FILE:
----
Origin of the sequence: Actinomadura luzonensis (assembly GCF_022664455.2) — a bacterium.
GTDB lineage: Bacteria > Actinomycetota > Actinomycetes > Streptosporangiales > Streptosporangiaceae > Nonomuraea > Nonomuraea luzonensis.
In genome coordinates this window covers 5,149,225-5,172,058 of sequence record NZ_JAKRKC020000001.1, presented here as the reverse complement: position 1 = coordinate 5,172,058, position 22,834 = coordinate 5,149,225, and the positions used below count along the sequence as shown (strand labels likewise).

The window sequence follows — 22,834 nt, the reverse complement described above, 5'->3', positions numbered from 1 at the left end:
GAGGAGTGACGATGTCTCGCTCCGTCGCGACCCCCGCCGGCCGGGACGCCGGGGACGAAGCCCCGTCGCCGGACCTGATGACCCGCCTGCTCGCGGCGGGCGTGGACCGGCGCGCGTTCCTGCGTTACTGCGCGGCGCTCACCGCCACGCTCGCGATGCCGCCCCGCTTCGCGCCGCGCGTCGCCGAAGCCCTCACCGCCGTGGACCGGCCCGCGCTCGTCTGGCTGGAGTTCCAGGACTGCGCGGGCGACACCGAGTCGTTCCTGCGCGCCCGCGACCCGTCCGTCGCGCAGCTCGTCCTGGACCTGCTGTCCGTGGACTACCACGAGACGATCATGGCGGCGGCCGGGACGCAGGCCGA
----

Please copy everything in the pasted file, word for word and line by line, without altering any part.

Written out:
Origin of the sequence: Actinomadura luzonensis (assembly GCF_022664455.2) — a bacterium.
GTDB lineage: Bacteria > Actinomycetota > Actinomycetes > Streptosporangiales > Streptosporangiaceae > Nonomuraea > Nonomuraea luzonensis.
In genome coordinates this window covers 5,149,225-5,172,058 of sequence record NZ_JAKRKC020000001.1, presented here as the reverse complement: position 1 = coordinate 5,172,058, position 22,834 = coordinate 5,149,225, and the positions used below count along the sequence as shown (strand labels likewise).

The window sequence follows — 22,834 nt, the reverse complement described above, 5'->3', positions numbered from 1 at the left end:
GAGGAGTGACGATGTCTCGCTCCGTCGCGACCCCCGCCGGCCGGGACGCCGGGGACGAAGCCCCGTCGCCGGACCTGATGACCCGCCTGCTCGCGGCGGGCGTGGACCGGCGCGCGTTCCTGCGTTACTGCGCGGCGCTCACCGCCACGCTCGCGATGCCGCCCCGCTTCGCGCCGCGCGTCGCCGAAGCCCTCACCGCCGTGGACCGGCCCGCGCTCGTCTGGCTGGAGTTCCAGGACTGCGCGGGCGACACCGAGTCGTTCCTGCGCGCCCGCGACCCGTCCGTCGCGCAGCTCGTCCTGGACCTGCTGTCCGTGGACTACCACGAGACGATCATGGCGGCGGCCGGGACGCAGGCCGA